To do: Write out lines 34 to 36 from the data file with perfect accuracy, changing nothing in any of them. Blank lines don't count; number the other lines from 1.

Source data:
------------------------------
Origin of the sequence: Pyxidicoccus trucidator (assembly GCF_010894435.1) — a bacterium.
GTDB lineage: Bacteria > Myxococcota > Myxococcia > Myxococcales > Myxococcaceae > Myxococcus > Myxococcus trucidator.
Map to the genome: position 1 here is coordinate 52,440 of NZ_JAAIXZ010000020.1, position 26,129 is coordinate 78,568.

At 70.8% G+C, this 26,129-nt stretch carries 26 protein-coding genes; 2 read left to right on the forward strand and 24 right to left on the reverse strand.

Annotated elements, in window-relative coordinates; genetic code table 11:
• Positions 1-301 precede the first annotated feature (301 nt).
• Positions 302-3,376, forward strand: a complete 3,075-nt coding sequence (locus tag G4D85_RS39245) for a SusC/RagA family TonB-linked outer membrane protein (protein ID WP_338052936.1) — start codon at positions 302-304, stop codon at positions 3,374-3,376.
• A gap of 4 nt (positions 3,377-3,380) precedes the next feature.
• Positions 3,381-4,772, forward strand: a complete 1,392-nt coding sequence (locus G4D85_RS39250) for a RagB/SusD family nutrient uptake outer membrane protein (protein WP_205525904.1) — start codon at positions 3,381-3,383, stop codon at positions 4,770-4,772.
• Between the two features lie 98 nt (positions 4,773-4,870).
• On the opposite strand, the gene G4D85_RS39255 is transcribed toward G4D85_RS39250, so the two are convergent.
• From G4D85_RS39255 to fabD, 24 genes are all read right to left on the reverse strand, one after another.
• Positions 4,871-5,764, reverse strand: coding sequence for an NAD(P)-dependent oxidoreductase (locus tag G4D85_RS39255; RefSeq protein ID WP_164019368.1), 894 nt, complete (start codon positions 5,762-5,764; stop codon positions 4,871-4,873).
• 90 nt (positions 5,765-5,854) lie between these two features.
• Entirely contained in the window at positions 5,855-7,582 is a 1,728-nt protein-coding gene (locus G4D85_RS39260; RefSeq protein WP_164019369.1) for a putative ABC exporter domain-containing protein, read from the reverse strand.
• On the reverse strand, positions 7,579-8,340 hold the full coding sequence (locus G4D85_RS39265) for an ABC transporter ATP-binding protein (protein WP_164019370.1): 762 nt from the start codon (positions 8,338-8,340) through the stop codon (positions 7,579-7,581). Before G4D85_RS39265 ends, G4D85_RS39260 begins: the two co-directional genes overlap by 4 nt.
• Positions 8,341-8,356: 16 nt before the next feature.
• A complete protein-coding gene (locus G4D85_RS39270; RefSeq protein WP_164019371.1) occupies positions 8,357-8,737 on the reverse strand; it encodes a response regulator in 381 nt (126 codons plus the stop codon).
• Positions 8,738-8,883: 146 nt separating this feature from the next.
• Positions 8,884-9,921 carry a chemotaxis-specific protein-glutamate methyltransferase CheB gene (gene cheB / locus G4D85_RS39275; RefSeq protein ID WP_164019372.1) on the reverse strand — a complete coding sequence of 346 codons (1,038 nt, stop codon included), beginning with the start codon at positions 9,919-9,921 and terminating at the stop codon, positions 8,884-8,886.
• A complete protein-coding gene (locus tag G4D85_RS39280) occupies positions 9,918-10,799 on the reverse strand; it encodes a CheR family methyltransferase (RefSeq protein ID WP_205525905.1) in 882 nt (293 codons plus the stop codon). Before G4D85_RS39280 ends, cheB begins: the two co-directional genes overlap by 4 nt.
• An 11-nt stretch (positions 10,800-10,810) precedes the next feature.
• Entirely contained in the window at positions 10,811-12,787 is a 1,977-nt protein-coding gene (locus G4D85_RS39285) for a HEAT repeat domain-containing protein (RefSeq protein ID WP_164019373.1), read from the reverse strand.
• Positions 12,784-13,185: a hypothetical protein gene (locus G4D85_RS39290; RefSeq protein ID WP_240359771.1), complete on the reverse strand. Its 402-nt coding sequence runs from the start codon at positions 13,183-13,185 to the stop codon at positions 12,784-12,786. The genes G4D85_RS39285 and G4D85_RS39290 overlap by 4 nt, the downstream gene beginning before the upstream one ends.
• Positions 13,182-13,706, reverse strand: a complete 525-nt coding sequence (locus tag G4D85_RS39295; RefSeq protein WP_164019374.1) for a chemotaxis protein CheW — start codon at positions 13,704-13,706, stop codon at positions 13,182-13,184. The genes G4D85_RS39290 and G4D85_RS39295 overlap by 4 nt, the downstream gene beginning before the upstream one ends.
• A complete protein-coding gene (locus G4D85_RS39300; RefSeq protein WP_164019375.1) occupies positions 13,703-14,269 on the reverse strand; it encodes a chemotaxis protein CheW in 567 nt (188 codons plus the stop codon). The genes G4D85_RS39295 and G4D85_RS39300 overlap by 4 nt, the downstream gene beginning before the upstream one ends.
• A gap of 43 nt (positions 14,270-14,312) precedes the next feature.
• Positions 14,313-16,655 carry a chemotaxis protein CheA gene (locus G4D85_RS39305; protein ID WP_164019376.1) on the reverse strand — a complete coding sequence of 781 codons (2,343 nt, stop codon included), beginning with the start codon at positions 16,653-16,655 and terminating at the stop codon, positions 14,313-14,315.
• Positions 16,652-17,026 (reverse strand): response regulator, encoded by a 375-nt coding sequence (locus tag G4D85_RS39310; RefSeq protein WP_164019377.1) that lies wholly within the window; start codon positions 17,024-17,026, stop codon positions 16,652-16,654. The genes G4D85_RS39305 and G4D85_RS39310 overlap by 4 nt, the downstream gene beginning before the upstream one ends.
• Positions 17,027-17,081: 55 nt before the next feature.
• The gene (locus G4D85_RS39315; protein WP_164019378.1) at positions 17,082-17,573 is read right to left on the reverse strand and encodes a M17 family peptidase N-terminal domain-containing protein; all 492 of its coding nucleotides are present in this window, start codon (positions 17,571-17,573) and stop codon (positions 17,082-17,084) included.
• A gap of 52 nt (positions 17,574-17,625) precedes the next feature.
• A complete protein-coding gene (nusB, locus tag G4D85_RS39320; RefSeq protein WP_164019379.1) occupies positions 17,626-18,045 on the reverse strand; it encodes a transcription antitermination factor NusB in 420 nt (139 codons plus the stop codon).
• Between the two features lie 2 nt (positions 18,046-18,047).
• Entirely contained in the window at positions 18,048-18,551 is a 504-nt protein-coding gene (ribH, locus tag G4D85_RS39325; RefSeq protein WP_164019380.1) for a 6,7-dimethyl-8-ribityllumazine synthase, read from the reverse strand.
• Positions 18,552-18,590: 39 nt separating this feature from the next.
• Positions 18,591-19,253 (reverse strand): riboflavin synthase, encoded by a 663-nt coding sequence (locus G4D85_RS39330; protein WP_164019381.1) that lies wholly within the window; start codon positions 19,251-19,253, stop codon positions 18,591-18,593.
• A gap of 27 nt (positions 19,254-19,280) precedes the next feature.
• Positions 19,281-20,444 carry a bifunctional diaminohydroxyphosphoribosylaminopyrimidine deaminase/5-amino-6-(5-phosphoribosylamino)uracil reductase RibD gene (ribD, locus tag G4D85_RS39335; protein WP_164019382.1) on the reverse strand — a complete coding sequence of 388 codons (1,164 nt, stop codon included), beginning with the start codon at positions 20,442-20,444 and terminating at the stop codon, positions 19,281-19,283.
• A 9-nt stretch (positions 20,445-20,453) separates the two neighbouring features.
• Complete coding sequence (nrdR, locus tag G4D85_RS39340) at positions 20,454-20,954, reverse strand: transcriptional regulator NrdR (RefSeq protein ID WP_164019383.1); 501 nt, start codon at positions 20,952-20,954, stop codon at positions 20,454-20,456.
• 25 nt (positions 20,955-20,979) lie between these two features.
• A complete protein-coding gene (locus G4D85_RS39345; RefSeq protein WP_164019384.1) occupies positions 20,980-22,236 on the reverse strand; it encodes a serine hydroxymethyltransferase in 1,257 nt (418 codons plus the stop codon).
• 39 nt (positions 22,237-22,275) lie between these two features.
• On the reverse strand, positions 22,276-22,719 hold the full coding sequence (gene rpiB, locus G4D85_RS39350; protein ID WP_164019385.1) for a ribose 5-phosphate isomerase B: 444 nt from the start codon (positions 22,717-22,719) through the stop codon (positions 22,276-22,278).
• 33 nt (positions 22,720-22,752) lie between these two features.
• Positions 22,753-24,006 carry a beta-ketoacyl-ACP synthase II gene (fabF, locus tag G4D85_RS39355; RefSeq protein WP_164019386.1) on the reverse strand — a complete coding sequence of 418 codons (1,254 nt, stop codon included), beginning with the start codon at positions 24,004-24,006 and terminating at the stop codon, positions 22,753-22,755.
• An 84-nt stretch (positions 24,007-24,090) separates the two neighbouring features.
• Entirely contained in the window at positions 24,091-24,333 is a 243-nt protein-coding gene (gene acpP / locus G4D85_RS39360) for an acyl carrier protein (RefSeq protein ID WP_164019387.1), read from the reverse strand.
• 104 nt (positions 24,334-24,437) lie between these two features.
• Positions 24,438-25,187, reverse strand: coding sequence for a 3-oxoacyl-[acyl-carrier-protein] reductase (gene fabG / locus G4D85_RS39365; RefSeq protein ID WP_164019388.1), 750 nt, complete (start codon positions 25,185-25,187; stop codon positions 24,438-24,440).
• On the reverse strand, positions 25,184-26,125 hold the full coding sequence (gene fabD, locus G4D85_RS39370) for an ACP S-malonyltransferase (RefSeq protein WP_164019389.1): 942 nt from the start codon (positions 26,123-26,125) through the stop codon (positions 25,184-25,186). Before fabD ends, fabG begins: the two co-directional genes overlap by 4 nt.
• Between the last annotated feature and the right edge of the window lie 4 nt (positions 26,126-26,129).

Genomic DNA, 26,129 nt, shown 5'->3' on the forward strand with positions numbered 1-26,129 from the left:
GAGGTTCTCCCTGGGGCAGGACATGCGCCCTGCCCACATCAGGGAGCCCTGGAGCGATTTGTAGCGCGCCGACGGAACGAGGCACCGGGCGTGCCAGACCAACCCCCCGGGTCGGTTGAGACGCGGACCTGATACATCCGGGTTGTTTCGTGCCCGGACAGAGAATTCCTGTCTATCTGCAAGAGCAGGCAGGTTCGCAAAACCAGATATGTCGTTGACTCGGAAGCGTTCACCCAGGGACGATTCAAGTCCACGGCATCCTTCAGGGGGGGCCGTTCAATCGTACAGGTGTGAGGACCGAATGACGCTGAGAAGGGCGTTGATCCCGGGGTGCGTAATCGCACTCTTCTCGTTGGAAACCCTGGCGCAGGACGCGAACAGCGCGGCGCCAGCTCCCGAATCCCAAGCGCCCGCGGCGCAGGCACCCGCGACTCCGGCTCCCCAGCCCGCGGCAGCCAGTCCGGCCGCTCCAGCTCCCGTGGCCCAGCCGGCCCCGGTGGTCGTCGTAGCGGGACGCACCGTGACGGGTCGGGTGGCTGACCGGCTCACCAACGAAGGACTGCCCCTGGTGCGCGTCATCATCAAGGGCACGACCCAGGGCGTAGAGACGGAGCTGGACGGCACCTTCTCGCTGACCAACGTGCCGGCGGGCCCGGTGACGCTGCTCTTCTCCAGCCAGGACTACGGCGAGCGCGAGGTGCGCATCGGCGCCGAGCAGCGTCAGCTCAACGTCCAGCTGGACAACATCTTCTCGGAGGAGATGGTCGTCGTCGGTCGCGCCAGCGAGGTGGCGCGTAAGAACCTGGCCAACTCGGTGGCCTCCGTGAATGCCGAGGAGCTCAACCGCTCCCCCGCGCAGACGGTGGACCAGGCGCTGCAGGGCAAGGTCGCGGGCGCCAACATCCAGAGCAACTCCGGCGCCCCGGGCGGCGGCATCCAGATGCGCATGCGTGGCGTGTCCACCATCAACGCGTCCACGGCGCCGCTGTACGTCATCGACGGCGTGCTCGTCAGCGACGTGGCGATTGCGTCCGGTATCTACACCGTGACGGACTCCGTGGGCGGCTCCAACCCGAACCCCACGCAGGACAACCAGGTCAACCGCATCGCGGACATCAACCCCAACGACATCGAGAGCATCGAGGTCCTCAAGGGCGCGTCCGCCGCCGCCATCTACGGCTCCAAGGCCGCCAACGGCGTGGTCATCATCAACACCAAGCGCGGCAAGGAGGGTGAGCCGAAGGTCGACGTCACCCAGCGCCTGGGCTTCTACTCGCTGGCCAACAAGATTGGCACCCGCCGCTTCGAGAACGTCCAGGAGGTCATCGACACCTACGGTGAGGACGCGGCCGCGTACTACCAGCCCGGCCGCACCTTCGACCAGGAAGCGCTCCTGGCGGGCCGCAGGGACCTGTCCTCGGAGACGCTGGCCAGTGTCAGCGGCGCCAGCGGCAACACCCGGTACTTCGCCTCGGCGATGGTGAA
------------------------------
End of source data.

• Between the two features lie 2 nt (positions 18,046-18,047).
• Entirely contained in the window at positions 18,048-18,551 is a 504-nt protein-coding gene (ribH, locus tag G4D85_RS39325; RefSeq protein WP_164019380.1) for a 6,7-dimethyl-8-ribityllumazine synthase, read from the reverse strand.
• Positions 18,552-18,590: 39 nt separating this feature from the next.